The 2022 Power List. Photo Credit: Christos Georghiou/Shutterstock.com
2021 was a year when large segments of leisure travel came roaring back from the Covid-19 lockdown. However, business travel lagged well behind leisure in the recovery.
So, what did that mean for Travel Weekly's 2022 Power List? A lot of fluctuation.
The three largest corporate agencies (American Express Global Business Travel, BCD Travel, CWT) remained in the top 5 because their sizable lead in sales volume made them invulnerable to challenges from below, even though those three companies each had a 70% to 80% decrease in sales from 2019.
Big changes in the Power List
We start to see the movement right below CWT. American Express Travel (No. 6), propelled by the recovery of leisure travel, passed Internova. American Express Travel's sales were down just 29% from 2019. Another large leisure agency, World Travel Holdings, reported sales that were down just 25%.
How was the Power List compiled? Read our methodology.
Moving further down the list, we encounter more big swings. A couple of the regional corporate agencies that were ranked in the 20s in 2020 fell into the bottom third of the Power List.
The corporate agencies that were at the end of the 2020 Power List but had more than $100 million in sales (a Travel Weekly standard for making the list that was waived for 2022) fell well under $100 million. Some fell to under $50 million.
Upward movers in the Power List
Global Marine Travel was a corporate agency that bucked the trend due to its niche of moving crew to cruise ships. Sales were up 8% from two years earlier because cruise lines were ramping up their operations in 2021. The agency jumped to No. 29, up from No. 42.
Jump into the 2022 Power List.
Other upward movers on the list were a few host agencies: Avoya (No. 29 to 22), Travel Experts (No. 30 to 26) and OutsideAgents.com (No. 34 to 19). OutsideAgents moved up 15 spots, propelled by a whopping 32% increase in sales from two years earlier. Likewise, host agency InteleTravel (No. 24) said its sales rose 30% from 2019.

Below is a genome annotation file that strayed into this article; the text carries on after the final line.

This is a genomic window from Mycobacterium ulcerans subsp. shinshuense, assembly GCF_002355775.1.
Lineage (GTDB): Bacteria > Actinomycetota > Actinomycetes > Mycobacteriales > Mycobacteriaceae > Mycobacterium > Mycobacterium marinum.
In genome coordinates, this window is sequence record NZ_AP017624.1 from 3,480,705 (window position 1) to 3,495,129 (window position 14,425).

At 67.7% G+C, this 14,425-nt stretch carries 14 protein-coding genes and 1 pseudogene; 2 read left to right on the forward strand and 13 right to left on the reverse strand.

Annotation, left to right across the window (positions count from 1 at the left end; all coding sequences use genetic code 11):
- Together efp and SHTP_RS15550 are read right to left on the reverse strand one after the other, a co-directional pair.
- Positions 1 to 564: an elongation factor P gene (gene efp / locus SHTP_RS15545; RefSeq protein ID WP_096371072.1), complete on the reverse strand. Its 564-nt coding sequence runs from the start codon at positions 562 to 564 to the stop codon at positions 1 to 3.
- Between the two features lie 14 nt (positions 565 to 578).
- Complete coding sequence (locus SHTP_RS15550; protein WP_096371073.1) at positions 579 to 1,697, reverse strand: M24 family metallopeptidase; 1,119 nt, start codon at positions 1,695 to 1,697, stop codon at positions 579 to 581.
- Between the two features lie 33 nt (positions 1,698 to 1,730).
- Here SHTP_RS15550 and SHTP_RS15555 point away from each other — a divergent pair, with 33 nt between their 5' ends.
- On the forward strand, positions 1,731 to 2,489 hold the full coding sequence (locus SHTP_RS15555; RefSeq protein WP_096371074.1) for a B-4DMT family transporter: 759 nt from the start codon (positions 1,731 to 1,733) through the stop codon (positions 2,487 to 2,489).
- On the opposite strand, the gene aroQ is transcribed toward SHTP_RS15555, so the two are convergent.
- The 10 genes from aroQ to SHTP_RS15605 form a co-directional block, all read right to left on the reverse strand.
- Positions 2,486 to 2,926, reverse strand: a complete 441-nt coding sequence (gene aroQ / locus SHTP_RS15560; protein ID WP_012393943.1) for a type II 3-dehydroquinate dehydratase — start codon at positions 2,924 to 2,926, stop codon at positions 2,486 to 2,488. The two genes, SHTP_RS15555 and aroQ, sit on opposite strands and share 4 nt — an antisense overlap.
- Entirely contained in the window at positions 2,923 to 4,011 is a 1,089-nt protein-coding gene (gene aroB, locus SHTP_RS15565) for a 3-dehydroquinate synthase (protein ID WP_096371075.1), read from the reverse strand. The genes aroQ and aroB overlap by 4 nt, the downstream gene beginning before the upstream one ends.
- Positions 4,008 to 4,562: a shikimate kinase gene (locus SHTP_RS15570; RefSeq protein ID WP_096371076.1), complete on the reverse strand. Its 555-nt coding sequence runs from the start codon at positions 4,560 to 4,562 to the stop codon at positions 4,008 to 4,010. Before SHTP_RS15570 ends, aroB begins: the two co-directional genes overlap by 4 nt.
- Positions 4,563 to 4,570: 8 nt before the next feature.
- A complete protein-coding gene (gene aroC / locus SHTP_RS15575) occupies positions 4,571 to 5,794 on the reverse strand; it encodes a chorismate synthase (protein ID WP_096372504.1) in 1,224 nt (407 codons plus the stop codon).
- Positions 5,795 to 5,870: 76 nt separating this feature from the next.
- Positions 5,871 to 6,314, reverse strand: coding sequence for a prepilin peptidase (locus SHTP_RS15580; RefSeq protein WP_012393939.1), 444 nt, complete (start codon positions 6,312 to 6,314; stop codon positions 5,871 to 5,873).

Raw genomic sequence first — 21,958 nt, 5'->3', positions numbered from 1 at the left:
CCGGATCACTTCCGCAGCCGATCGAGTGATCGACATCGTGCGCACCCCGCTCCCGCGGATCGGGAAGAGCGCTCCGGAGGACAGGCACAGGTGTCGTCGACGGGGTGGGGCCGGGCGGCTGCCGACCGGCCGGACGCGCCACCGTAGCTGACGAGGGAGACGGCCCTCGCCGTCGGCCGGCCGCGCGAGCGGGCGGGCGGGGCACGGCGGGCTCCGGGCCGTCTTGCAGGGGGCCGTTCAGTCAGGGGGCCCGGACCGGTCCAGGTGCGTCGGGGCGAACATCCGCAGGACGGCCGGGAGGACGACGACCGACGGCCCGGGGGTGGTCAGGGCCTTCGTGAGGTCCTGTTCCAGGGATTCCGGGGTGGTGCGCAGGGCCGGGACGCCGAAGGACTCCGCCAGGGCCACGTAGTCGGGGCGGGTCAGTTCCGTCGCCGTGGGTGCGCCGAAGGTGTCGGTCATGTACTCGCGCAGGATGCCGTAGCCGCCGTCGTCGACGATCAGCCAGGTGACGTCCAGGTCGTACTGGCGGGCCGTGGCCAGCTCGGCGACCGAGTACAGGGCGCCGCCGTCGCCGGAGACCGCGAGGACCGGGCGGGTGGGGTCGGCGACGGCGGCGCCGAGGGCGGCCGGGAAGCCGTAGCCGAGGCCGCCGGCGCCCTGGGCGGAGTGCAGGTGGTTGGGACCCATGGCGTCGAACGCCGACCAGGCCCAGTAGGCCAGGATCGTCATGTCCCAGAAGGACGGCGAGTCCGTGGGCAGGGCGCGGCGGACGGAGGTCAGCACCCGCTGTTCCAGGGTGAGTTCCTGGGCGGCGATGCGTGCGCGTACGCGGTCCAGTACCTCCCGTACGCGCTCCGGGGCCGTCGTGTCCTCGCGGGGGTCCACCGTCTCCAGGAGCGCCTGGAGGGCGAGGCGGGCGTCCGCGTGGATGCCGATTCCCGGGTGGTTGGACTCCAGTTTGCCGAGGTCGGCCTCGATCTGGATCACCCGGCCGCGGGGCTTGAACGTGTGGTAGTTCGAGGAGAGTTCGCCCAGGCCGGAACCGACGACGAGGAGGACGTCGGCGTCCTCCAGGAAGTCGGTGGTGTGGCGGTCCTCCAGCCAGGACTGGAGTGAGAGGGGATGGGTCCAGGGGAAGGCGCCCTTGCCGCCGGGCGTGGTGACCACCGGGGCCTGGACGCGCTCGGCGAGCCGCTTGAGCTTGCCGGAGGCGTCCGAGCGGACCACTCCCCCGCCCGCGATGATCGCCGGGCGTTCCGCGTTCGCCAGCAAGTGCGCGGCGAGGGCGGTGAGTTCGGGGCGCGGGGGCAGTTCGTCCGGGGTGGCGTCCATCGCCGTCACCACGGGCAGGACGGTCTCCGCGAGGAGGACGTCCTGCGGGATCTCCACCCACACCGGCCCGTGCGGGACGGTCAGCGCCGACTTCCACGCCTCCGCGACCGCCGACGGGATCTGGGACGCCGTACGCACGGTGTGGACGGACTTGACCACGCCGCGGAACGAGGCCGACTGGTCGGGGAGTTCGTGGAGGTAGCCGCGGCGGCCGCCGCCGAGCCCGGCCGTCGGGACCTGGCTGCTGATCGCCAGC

Another high performer is a Power List newcomer, travel app Hopper, which reached No. 10 with $2 billion in sales. The company says year-over-year revenue grew 300% in 2021.
Luxury sellers making their debut or reappearance on the Power List this year include Brownell Travel, Embark Beyond and Avenue Two Travel. The Power List now has a second specialist in the Orlando parks with Marvelous Mouse Travels joining Small World Vacations.
We suspect that there might be other luxury sellers and Orlando specialists that might have qualified for this year's list, and we hope they'll contact Travel Weekly to get a questionnaire next year.
Missing travel agencies
You may notice some names missing from this year's list. Corporate agencies Balboa Travel and Atlas Travel declined to participate this year.
The Power List also lost some agencies to consolidation. American Express GBT bought Ovation Travel Group; BCD purchased Adelman; Frosch acquired Valerie Wilson Travel and the corporate business of Conlin Travel; and Direct Travel acquired the corporate division of Short's Travel Management.
Update: Adjustments to the Power List
Following the publication of the 2022 Power List, we were notified by a few of the agencies on the list that the numbers they had submitted were based on figures that were not in full alignment with the required criteria, which ask that total global sales be those for which the agency is the agent of record in the eyes of suppliers.
To ensure that the list remains an accurate apples-to-apples comparison, they have resubmitted their numbers, which resulted in some changes in the rankings.
This article was updated July 8 to include information about adjustments to the 2022 Power List rankings.